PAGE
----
Premier League

The Olympics Means Tournament Football, Well …Almost…

Selection debates, ticketing issues, penalty heartache and Brazil gearing up for the latter stages, the Olympic football tournament has had many of the hallmarks of tournament football but somehow it just isn’t. Maybe its the atmosphere of the first game being more reminiscent of a charity game than a Premiership battle or it could be the tedious chanting of initials that’s better placed in a American Ryder cup crowd, whatever it is it just isn’t tournament football.

The FA signalled their intent early not to take Olympic football too seriously with the appointment of Stuart Pearce, a man who’s management career is synonymous with mediocrity. As usual Stuart Pearce’s ego threatened to dominate his undeniable patriotism as he left out David Beckham in favour of Micah Richards in a move that was apparently to prove that Pearce was picking on form not reputations. However even at 37 years old Beckham looked in considerably better shape than Richards as he impressed in an MLS all star game against European Champions Chelsea, suggesting that really Pearce just wished to prove who was boss. Further proof came when Pearce opted to leave Daniel Sturridge on the bench in favour of Marvin Sordell, a man yet to score a Premiership goal.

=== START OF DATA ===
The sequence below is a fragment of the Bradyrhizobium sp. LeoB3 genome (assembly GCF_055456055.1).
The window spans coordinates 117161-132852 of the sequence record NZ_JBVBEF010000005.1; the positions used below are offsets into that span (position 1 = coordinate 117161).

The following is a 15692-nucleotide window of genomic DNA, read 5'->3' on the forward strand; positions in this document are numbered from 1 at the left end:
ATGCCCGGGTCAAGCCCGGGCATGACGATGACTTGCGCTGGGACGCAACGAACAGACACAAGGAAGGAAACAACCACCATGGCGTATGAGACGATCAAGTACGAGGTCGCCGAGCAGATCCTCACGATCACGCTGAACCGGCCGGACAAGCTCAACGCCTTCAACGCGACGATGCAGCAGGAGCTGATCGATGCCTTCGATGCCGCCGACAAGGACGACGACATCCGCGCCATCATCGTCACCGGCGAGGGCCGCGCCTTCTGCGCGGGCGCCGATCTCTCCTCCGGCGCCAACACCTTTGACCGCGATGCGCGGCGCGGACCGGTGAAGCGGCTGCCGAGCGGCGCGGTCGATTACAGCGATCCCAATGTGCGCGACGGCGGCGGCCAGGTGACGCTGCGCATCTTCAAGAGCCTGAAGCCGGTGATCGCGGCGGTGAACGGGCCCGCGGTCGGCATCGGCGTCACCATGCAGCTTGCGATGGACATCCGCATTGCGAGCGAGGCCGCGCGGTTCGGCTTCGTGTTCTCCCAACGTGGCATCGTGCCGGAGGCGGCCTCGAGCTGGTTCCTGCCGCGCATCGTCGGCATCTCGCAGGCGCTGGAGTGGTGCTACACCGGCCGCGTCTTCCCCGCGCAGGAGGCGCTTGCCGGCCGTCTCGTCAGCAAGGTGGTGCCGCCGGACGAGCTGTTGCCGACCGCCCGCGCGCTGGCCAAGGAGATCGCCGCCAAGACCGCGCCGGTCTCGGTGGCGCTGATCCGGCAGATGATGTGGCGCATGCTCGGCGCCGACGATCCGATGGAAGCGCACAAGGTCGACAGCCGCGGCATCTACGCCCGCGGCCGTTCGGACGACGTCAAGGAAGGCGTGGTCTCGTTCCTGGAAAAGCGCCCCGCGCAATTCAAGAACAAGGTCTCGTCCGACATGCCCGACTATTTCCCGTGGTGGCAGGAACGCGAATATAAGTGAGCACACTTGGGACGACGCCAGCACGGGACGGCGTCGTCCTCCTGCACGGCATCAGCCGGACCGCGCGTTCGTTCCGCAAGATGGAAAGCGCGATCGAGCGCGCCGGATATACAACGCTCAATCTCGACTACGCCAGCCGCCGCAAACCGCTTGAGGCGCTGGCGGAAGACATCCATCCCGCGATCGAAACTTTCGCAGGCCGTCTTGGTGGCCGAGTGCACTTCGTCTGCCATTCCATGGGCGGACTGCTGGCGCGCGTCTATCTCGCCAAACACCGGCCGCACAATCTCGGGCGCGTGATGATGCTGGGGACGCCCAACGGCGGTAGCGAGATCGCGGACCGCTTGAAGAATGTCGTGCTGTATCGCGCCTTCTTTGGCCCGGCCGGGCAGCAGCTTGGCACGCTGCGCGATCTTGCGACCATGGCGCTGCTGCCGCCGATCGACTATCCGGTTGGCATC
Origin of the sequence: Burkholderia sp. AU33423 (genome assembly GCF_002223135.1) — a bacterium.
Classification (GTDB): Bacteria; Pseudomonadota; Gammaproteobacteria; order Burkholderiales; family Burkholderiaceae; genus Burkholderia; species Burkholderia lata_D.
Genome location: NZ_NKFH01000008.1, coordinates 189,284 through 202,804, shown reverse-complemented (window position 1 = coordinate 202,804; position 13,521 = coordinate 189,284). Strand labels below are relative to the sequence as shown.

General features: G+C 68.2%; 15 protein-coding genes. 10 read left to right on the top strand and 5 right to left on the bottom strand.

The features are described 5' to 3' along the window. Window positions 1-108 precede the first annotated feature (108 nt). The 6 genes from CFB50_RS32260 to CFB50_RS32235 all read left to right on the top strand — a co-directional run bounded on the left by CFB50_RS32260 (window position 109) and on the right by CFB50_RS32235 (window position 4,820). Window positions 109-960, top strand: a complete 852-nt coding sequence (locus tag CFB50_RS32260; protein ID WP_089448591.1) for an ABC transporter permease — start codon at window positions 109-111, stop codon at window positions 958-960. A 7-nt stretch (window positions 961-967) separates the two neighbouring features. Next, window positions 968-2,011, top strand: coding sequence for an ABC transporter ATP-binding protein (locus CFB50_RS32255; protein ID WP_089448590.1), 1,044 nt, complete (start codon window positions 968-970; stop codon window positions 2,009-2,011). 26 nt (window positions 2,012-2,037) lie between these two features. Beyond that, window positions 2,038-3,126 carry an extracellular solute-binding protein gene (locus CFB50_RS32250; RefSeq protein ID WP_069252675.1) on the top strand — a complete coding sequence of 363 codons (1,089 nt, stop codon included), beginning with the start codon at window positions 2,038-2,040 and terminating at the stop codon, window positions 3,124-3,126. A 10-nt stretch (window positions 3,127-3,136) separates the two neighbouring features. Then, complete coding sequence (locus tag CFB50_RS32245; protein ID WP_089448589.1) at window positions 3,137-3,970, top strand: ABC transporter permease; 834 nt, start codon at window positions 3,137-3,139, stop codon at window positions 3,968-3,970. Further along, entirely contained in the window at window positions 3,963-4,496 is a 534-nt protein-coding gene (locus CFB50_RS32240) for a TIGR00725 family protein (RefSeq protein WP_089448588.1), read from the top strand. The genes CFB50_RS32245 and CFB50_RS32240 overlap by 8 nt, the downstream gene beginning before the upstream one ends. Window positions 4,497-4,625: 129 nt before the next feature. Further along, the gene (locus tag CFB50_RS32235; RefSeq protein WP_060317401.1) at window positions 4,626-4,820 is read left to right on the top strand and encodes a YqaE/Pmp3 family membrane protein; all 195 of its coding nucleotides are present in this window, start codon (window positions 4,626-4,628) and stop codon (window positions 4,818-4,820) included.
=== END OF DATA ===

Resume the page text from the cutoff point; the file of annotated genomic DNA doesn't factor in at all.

To be fair to Pearce though he wasn’t helped. Several of the games’ stakeholders signalled their intent that the Olympics would not be treated with the same respect as other Championships. Most notably Gareth Bale was mysteriously injured yet somehow managed to feature for Spurs’ in Pre-Season and Manchester United wrote to the FA, according to the The Guardian, stating that only Ryan Giggs would be available for selection as an overage player despite Rio Ferdinand and even Paul Scholes being strong candidates.

The Olympics weren’t without positives though when it comes to building for our international future. The team made up largely of young players demonstrated a much stronger ability to retain the ball, a facet of the international game that is becoming increasingly important, than the England side that lost out to Italy in the Euro’s. However if the stern faces during the rendition of God Save the Queen weren’t enough to remind you, Team GB’s best exponents of the passing game Joe Allen and Aaron Ramsey aren’t English. No matter what the programme at Team GB’s first game might have claimed.

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